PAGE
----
Painsmith Landlord and Tenant Blog

A practitioners landlord and tenant law blog from PainSmith Solicitors


Just a reminder to all that from tomorrow squatting will become a criminal offence under section 144 of the Legal Aid, Sentencing and Punishment of Offenders Act. This Act applies to residential property only. It applies to someone who has entered a residential building as a trespasser, and not to a person holding over after the end of a lease or licence (even if the person leaves and re-enters the building). If you believe your property contains squatters you should contact the police who have the powers to arrest anyone committing an offence.

It is yet to be seen how individual police forces apply this law but it is understood that the Metropolitan Police are briefed and ready to take action. We will in due course be posting a more in depth article but for further advice please contact us.

Filed under: England & Wales

3 Responses

  1. John Childs says:

    This should ease the Worry for Landlords. The costs of evicting Squatters and making good the damage to Property and the Services can be enormous can be very high. The concern to neighbours by the presence of poorly behaved Squatters is now hopefully alleviated. Lets hope that the Legislation really does work.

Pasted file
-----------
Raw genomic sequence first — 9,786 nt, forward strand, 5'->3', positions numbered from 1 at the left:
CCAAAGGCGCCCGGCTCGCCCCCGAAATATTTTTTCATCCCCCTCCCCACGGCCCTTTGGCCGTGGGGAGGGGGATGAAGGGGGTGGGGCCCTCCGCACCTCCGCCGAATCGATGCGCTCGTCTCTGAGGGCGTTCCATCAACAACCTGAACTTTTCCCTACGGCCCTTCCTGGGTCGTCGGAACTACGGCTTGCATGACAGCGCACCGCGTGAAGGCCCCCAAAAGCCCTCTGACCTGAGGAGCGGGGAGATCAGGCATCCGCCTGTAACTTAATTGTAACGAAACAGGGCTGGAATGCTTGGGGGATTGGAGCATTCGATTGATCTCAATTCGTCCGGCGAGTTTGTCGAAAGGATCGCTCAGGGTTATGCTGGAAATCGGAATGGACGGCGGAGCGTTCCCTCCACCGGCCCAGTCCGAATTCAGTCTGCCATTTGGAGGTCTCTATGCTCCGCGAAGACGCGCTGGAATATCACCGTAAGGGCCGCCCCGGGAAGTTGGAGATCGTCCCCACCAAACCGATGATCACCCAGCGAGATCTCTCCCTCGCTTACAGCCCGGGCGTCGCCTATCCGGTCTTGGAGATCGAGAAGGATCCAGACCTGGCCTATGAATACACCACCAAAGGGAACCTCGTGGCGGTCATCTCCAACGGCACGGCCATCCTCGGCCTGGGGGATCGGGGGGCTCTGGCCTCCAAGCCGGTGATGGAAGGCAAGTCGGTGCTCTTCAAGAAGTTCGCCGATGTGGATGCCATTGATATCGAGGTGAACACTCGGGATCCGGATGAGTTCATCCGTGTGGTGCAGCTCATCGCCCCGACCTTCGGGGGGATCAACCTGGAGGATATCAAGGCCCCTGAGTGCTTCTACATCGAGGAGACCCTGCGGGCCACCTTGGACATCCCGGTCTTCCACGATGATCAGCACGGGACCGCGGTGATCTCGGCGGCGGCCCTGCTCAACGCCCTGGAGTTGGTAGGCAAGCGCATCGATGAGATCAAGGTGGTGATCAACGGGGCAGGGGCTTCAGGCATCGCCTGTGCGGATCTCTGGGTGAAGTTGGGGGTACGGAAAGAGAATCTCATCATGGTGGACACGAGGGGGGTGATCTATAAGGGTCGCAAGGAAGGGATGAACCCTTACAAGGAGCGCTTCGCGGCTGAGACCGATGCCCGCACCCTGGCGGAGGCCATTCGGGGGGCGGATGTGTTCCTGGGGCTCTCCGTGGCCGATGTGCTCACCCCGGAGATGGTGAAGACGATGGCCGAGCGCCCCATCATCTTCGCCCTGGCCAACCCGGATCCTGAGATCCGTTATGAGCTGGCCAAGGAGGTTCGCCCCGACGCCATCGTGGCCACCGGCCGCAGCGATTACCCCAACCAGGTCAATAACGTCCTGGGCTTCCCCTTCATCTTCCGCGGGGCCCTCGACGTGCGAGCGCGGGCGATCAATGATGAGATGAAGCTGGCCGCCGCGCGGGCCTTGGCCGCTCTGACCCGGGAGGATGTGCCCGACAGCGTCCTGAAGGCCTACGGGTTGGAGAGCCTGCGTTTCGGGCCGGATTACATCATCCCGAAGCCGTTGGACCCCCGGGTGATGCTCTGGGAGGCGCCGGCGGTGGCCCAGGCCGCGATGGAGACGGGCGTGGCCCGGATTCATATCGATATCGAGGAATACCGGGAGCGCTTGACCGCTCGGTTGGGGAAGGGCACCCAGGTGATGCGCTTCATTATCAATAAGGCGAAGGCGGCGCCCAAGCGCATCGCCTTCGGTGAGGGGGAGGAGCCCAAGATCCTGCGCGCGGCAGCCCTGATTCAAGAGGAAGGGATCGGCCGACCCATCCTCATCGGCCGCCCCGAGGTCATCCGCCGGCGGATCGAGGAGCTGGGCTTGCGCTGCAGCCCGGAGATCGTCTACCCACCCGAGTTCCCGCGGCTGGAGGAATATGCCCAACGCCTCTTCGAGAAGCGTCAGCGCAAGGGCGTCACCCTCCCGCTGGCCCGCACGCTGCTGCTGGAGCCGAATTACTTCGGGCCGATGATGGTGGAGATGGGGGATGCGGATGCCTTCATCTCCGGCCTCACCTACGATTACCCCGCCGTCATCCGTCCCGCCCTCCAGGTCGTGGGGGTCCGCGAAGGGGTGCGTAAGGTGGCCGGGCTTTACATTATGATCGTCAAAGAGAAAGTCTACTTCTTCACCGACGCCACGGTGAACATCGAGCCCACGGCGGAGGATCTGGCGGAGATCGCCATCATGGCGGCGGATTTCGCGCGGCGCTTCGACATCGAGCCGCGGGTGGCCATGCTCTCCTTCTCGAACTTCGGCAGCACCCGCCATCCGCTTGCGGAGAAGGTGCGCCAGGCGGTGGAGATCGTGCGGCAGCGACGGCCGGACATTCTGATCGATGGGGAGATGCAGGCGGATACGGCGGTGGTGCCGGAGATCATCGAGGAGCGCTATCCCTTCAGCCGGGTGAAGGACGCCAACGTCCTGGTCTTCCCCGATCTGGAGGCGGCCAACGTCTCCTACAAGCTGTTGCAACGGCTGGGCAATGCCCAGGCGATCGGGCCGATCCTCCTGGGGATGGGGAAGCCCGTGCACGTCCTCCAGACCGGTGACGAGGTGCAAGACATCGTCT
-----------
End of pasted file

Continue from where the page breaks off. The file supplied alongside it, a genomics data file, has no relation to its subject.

2. Trevor says:

    You make it sound very easy! The Police are not going to arrest squatters on the evidence of hearsay. The County Court Bailiffs are under the impression, the current procedure of judgement and issue of warrant of possession are still required.
    The only difference being if squatters are in residence at the time of possession, the policee will now be called for a criminal act, rather than to prevent a breach of peace.

  3. PainSmith says:

    Indeed, the police will need to test any evidence and be clear. We think some quarters hope that just having the police begin investigating may encourage squatters to up and leave without the need for civil proceedings. Bearing in mind it was already an offence to refuse to leave when asked to do so by a “displaced residential occupier” or “protected intending occupier” ( section 7 Criminal Law Act 1977), and the police quite often refused to act even when holiday makers returned to find their home squatted, it will be interesting to see how this new legislation will change things.

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